Exclusion

Of all the wounds that rend the human heart, what aches so keenly or heals so slowly as exclusion? The childhood gang we weren’t allowed to join; the lovers entwined, oblivious to our presence; the decision of Southport’s Reform Synagogue to dispense with our rabbinical services over a matter as trivial as a single Opal Fruit on Yom Kippur; each spurning smoulders on down the years like an Everlasting Light.
And so it has been for all England the last few weeks, as we sat through Euro 2008, envious onlookers at a sumptuous multinational feast. At such times, perhaps, Jews can offer some guidance to our fellow-countrymen. For when it comes to exclusion from the Community of Nations, we have a good millennium or two of experience. As pariahs, we’re unparalleled; as rejects, unqualified successes; as outcasts, way off on our own. So what’s to be done when you’re left without a nation to root for?
First, there is the option of assimilation. This is the one the BBC urged during the Euros, with its strap-line ‘Who will you support?’ If you saw the TV promos, you’ll know just how much the English have to learn about this assimilation business. ‘I’ll go for Romania,’ grinned a bearded skateboarder, ‘Why not? It’ll be funny!’ ‘Italy!’ exclaimed another fan, ‘Cos it’s shaped like a boot.’ Shaped like a boot? When Napoleon asked the Jews of France to define their loyalty to La Republique, they replied as follows: ‘The love of our country is a sentiment so natural, so powerful, and so in keeping with our religious views, that a French Jew feels among strangers in England even if he be among Jews.’ Had they followed the promo’s line, it would have been a very different story: ‘France? Ah oui, Empereur, we’re largely in favour. Excellent cheeses. Plus, “France”, it’s such a nice word! It rhymes with “dance” … er, and “lance”, which is coincidentally what you’re now hurling at us …”’
Indeed, when seeking the correct tone the Beeb could have done worse than glance at a Reform siddur: ‘May the Lord bless Our Sovereign Lady, Queen Elizabeth, and all the royal family … May He give His wisdom to the government of this country, to all who lead it and all who have responsibility for its safety and its welfare.’ You see? That’s how it’s done. Earnest, reverential, more or less entirely craven. Following this model, the skateboarder of the promo might restate his preference as follows: ‘I’m supporting Romania. Thank you so much, Romania, for not hurting me. I promise to be good.’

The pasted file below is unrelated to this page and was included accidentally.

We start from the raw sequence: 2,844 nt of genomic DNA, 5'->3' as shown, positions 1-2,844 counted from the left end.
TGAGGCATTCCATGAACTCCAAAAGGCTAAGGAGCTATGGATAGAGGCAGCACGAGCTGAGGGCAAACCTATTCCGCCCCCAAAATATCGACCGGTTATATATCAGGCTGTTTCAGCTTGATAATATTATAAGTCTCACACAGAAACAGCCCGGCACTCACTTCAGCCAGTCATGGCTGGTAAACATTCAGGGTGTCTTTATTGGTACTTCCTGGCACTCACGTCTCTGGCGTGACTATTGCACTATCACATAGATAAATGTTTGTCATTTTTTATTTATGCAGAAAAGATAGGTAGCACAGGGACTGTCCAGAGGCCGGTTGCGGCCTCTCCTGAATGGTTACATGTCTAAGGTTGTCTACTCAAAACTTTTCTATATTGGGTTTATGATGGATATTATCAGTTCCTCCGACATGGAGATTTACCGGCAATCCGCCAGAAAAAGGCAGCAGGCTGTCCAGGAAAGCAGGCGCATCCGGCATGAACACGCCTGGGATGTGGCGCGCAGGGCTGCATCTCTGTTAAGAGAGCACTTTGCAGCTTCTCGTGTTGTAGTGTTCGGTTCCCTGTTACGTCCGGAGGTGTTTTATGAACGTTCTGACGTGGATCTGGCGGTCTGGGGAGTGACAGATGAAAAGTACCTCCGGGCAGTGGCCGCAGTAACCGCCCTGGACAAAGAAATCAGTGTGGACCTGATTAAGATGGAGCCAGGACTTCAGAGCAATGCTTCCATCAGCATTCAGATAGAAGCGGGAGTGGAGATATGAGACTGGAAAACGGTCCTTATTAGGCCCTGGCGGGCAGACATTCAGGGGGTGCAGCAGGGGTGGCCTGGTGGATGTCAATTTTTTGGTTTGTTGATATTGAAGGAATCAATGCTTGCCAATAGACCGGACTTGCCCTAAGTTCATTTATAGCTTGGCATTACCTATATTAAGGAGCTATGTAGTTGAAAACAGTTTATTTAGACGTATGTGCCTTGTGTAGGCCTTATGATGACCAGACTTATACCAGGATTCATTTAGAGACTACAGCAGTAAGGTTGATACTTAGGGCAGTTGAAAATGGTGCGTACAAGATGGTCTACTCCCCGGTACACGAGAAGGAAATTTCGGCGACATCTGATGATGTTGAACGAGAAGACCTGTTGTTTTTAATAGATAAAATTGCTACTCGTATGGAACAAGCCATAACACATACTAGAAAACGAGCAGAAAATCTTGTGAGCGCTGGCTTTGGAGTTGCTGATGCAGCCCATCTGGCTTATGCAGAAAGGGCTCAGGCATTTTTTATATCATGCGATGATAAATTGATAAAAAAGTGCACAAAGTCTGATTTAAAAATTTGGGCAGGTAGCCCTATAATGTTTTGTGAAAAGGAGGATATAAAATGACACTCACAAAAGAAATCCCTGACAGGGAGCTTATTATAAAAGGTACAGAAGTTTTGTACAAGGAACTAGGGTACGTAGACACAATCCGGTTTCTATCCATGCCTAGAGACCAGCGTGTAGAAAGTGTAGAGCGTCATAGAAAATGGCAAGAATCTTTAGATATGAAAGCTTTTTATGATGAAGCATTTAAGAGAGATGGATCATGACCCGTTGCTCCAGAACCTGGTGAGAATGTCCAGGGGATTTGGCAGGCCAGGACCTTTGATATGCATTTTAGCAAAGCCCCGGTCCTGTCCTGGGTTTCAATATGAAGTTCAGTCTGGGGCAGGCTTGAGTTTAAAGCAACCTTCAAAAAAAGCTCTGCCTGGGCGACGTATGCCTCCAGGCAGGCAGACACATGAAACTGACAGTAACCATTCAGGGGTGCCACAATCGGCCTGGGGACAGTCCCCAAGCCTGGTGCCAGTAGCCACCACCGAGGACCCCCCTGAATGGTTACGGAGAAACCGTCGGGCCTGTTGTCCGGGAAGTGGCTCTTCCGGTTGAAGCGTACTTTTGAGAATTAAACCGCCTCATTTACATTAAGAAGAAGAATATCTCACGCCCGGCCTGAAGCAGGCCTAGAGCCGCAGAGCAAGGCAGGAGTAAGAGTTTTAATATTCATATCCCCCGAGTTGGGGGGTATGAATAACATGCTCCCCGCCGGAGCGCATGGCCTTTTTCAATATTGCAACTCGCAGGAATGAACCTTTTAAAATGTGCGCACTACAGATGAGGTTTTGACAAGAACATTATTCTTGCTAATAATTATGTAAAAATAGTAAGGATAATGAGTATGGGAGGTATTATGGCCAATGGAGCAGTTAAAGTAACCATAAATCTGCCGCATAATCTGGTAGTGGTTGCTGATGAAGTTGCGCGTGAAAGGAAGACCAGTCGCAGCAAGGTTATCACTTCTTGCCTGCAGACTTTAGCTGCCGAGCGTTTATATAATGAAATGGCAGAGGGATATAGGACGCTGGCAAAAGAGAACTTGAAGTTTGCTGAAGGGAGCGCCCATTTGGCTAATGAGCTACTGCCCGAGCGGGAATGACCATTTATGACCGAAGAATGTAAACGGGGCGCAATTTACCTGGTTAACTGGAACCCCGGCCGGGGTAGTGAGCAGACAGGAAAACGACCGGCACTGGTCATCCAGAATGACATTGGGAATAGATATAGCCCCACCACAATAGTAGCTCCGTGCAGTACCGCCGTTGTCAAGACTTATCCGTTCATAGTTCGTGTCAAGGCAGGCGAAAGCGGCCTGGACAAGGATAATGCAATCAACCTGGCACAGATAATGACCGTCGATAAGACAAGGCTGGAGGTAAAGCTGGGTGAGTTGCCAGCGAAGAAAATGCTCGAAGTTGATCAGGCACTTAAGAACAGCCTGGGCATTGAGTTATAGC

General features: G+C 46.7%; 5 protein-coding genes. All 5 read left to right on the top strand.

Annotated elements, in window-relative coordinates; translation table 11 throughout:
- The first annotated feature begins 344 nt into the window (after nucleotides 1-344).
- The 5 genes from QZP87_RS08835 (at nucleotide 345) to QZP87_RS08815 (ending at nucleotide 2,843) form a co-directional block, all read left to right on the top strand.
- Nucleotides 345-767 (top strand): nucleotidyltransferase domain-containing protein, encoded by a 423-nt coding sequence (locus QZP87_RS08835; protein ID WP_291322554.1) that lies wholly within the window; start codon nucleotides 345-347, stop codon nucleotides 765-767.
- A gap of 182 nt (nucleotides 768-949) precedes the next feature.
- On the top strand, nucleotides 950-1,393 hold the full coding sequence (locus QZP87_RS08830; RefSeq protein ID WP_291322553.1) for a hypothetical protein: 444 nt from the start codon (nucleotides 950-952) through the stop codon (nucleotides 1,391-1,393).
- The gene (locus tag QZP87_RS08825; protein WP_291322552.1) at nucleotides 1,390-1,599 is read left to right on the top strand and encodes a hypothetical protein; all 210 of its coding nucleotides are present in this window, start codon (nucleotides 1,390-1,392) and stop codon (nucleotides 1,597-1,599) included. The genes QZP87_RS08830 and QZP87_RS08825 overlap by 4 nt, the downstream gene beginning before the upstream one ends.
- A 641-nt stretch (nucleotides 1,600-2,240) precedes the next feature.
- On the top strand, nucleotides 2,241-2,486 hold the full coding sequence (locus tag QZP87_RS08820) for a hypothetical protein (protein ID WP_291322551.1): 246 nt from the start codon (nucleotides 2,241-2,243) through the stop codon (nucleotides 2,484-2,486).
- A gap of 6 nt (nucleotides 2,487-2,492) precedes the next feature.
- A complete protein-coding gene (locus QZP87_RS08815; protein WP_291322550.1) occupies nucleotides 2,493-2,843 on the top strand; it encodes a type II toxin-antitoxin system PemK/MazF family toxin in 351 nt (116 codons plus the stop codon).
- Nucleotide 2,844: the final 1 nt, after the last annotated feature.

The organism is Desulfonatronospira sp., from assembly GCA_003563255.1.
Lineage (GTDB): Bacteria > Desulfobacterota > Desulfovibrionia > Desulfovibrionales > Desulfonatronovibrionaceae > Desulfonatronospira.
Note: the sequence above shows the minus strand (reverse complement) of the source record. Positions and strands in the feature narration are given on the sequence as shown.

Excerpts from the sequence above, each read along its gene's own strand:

For those who balk at full national identification of this kind, there is a halfway house between patriotism and parochialism. That is to favour a country on the grounds that one of its players plays for your club side. When Liverpool fans support Spain for Fernando Torres’ sake, or United fans roar on Portugal for Ronaldo’s, they are following a venerable tradition of proxy glory-hunting. They remind me of my Aunt Sadie, a self-declared expert on ‘American Culture’ who knows little of Charlie Parker, Orson Welles or Herman Melville, but turns out to be mysteriously clued-up when it comes to Bob Dylan, Woody Allen and Philip Roth. She may be a bit hazy about what the Constitution is, but she’s pretty sure chicken soup is good for it.
So much for assimilation. Alternatively, you can simply exclude your excluders back — and by this alchemy transform exclusion into exclusivity. The knack lies in convincing yourself that no-one else exists: there is only the Nation — exiled, despised, but surviving. So next time England fails to qualify, its fans should ignore the distressing realities of the present and immerse themselves entirely in the past — specifically, the heady days of 1966. In tribute to the famous Russian linesman, they would dress entirely in black, and following the example of Bobby Charlton shave all their hair except for a single wrap-around strand. Changes to the Laws of the Game as they stood in 1966 would be considered abominations, with goalkeepers proudly handling back-passes as if to say, ‘I am a goalkeeper, and no heretical FIFA mandate will stop me using my hands within the area ordained for such practice by our fathers in days of old.’ Daily conversation would revolve entirely around the Third Goal, whether it crossed the line, the position of lines in general and the importance of determining what does and doesn’t cross them. The beauty of this system is that it allows you to exclude not only the supporters of other countries, but any of your fellow-fans who fail to observe the game with the same ritualistic purity as you. They in turn can look down on you for your anachronistic literal-mindedness, and punkt! — everybody’s happy.
Of course, you could, instead, put your efforts into restoring your place in the Community of Nations. For England, the next opportunity will be the World Cup 2010 qualifiers. Experience tells us, though, that it’s not as easy as it sounds. The men in charge are inept, or corrupt, or both. The tactics are crude and outdated. The press knows no middle ground between blind adulation and fevered hostility. And every time you think you’ve finally won recognition, a couple of years later you have to fight for it all over again.
If those childhood gangs taught us anything, perhaps, it’s that the best response in the face of exclusion is just to laugh it off. After all, the one field where the Jews and the English really do stand apart from the rest of the world is that of self-ridicule. None of that for me, mind. After all, I’m an England fan, a Man City fan and an unemployed rabbi: if there’s one person I’m not accepting ridicule from, it’s me.

Having spent twenty-one years as a rabbi in his native Morecambe, and a brief spell as inside-right for Preston North End, Rabbi Savage is now a freelance Talmudic Scholar.

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